It is now reported that Trump may instruct aides to find a way to negotiate the U.S. back in to the TPP, showing once more that he isn't serious. The Chinese are likely to offer showy concessions, to allow Trump to save face. They’ll even invite him to Beijing and roll out the red carpet, complete with a military parade. But, as Zhu Guangyao, vice minister of finance boasted in response to Trump’s tariffs, “China has never succumbed to external pressure.” The Chinese leaders will continue to pursue their ambitious plans to dominate the industries of the future.
What’s needed now is a fundamental debate: not about China’s strategy, but about our own. Our globalization strategy, defined by and for global corporations and banks, has savaged working people, as the wealthy cleaned up.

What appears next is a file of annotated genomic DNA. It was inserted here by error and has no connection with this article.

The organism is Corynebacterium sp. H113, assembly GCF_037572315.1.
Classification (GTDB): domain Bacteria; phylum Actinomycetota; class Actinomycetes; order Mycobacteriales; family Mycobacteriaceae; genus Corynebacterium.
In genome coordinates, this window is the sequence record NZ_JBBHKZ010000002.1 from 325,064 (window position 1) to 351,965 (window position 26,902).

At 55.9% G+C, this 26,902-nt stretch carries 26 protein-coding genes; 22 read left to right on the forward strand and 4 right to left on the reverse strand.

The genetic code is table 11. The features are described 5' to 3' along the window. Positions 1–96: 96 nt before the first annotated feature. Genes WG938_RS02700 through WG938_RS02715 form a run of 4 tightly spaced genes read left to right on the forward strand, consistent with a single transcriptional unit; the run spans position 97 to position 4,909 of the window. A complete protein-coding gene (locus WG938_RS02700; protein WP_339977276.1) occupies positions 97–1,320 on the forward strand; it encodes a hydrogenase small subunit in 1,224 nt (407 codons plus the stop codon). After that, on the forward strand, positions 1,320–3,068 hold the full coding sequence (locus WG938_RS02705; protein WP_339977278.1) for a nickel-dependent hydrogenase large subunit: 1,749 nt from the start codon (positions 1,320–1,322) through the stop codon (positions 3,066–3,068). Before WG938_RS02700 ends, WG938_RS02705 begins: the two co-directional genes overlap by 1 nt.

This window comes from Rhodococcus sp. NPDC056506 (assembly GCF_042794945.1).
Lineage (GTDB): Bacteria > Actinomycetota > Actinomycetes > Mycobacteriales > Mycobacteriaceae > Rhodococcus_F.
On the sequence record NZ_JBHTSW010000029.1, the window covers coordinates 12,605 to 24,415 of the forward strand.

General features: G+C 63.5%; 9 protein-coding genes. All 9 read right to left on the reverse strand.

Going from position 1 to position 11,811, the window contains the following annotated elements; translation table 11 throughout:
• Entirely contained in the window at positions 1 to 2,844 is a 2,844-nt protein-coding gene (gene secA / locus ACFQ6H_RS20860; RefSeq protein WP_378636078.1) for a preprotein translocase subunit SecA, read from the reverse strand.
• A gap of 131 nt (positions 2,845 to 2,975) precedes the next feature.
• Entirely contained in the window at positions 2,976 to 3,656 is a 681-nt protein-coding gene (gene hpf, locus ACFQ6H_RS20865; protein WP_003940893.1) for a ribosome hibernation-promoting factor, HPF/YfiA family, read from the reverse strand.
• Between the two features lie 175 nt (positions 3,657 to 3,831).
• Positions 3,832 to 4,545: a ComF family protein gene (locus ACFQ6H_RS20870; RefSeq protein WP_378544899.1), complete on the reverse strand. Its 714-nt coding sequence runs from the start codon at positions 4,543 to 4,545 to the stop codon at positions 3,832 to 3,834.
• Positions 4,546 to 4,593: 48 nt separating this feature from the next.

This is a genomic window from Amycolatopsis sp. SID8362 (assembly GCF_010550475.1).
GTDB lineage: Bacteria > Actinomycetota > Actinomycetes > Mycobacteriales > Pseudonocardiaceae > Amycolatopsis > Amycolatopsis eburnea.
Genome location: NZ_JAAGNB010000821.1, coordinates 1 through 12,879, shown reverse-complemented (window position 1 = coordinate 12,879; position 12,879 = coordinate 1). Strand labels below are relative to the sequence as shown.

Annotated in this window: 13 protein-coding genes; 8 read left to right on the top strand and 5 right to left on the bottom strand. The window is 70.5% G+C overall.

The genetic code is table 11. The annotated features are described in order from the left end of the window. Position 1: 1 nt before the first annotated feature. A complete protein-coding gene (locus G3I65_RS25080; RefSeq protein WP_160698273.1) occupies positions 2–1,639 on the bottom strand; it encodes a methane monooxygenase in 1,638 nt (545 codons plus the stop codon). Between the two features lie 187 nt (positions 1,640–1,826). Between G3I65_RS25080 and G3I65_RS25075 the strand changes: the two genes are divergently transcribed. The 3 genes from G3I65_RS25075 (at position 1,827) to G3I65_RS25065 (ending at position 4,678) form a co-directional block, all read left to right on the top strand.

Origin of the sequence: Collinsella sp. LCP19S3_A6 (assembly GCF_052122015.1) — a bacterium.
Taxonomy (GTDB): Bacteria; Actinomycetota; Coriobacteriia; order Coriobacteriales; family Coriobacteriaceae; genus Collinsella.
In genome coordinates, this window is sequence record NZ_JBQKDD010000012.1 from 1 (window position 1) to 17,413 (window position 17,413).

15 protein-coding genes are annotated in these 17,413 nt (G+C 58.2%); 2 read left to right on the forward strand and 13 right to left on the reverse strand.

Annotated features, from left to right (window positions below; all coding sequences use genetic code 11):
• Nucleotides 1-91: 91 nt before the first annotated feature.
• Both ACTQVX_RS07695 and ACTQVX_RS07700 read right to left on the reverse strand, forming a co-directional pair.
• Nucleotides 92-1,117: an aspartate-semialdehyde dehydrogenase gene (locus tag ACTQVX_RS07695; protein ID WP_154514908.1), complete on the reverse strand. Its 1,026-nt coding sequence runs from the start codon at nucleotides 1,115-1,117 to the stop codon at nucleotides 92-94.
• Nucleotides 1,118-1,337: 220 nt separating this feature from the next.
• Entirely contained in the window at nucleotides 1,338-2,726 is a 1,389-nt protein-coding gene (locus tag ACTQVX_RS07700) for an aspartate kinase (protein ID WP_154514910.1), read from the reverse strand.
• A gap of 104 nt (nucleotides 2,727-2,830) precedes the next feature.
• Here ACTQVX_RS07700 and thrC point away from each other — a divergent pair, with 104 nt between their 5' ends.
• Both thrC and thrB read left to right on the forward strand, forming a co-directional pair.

Best estimates suggest the “China shock” alone – the result of running the largest deficits with one country in the history of the world – caused the loss of 2.4 million U.S. jobs between 1999 and 2011. And the effect was much broader. Companies used the threat of moving abroad to bludgeon workers into accepting cuts in wages and benefits.
Corporate globalization has allowed capital to run a race to the bottom on labor rights, environmental and consumer protections.
The defense of corporate globalization, as free-trade advocate Paul Krugman belatedly admitted, has been “basically dishonest,” featuring “false claims of inevitability, scare tactics (protectionism causes depressions), vastly exaggerated claims for the benefits of trade liberalization and the costs of protection, hand-waving away the large distributional effects.”
Whose Free Trade?
In fact, free-trade agreements, increasingly, have little to do with free trade. Tariffs were relatively low before NAFTA and its successors. Trade agreements consist of thousands of pages formalizing deals forged between powerful interests.